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On the basis of observational and experimental evidence, several authors have proposed that contagious yawn is linked to our capacity for empathy, thus presenting a powerful tool to explore the root of empathy in animal evolution. The evidence for the occurrence of contagious yawning and its link to empathy, however, is meagre outside primates and only recently domestic dogs have demonstrated this ability when exposed to human yawns. Since dogs are unusually skilful at reading human communicative behaviors, it is unclear whether this phenomenon is deeply rooted in the evolutionary history of mammals or evolved de novo in dogs as a result of domestication. Here we show that wolves are capable of yawn contagion, suggesting that such ability is a common ancestral trait shared by other mammalian taxa. Furthermore, the strength of the social bond between the model and the subject positively affected the frequency of contagious yawning, suggesting that in wolves the susceptibility of yawn contagion correlates with the level of emotional proximity. Moreover, female wolves showed a shorter reaction time than males when observing yawns of close associates, suggesting that females are more responsive to their social stimuli. These results are consistent with the claim that the mechanism underlying contagious yawning relates to the capacity for empathy and suggests that basic building blocks of empathy might be present in a wide range of species.
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Most vertebrates yawn in situations ranging from relaxation to tension, but only humans and other primate species that show mental state attribution skills have been convincingly shown to display yawn contagion. Whether complex forms of empathy are necessary for yawn contagion to occur is still unclear. As empathy is a phylogenetically continuous trait, simple forms of empathy, such as emotional contagion, might be sufficient for non-primate species to show contagious yawning. In this study, we exposed pairs of male rats, which were selected for high yawning, with each other through a perforated wall and found that olfactory cues stimulated yawning, whereas visual cues inhibited it. Unexpectedly, cage-mate rats failed to show yawn contagion, although they did show correlated emotional reactivity. In contrast, stranger rats showed auditory contagious yawning and greater rates of smell-facilitated auditory contagious yawning, although they did not show correlated emotional reactivity. Strikingly, they did not show contagious yawning to rats from a low-yawning strain. These findings indicate that contagious yawning may be a widespread trait amongst vertebrates and that mechanisms other than empathy may be involved. We suggest that a communicatory function of yawning may be the mechanism responsible for yawn contagion in rats, as contagiousness was strain-specific and increased with olfactory cues, which are involved in mutual recognition.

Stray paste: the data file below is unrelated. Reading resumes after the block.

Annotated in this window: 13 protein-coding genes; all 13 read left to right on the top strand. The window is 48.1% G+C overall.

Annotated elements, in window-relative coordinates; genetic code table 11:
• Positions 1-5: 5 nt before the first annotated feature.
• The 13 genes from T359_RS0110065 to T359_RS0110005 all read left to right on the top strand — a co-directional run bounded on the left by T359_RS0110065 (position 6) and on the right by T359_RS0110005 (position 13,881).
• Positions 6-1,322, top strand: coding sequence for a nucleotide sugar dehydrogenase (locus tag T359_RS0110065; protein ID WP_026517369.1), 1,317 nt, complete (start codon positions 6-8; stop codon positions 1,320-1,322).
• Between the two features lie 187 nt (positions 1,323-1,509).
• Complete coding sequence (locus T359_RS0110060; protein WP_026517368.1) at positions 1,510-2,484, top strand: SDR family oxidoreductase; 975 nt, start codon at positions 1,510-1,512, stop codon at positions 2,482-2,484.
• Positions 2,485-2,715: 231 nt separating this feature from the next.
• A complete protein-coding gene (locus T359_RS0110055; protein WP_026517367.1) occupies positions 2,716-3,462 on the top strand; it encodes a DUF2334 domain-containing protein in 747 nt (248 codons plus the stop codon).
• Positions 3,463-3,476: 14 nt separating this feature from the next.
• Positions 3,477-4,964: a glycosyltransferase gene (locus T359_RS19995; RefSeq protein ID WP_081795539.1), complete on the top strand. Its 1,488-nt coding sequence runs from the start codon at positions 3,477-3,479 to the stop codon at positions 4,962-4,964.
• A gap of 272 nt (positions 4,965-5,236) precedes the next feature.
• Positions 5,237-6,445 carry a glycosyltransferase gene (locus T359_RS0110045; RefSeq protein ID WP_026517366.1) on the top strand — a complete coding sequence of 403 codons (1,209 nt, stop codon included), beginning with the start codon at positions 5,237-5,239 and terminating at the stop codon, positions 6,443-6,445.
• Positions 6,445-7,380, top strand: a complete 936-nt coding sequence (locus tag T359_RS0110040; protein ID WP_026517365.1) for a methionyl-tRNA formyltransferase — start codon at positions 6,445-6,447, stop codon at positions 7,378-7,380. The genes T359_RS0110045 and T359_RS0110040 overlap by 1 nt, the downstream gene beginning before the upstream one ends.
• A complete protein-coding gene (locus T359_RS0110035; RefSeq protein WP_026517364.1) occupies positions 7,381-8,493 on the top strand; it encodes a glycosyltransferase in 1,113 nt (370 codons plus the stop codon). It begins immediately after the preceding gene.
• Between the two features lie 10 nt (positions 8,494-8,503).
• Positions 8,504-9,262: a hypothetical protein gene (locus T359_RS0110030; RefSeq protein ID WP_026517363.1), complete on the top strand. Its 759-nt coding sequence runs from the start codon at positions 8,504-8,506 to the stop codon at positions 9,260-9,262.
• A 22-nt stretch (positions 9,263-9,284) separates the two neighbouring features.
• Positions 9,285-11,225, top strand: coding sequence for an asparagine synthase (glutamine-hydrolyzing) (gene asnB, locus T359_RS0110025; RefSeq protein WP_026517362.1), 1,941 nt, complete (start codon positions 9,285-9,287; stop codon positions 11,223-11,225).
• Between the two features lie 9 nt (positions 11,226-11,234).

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In humans and apes, yawn contagion echoes emotional contagion, the basal layer of empathy. Hence, yawn contagion is a unique tool to compare empathy across species. If humans are the most empathic animal species, they should show the highest empathic response also at the level of emotional contagion. We gathered data on yawn contagion in humans (Homo sapiens) and bonobos (Pan paniscus) by applying the same observational paradigm and identical operational definitions. We selected a naturalistic approach because experimental management practices can produce different psychological and behavioural biases in the two species, and differential attention to artificial stimuli. Within species, yawn contagion was highest between strongly bonded subjects. Between species, sensitivity to others' yawns was higher in humans than in bonobos when involving kin and friends but was similar when considering weakly-bonded subjects. Thus, emotional contagion is not always high-est in humans. The cognitive components concur in empowering emotional affinity between individuals. Yet, when they are not in play, humans climb down from the empathic podium to return to the "understory", which our species shares with apes.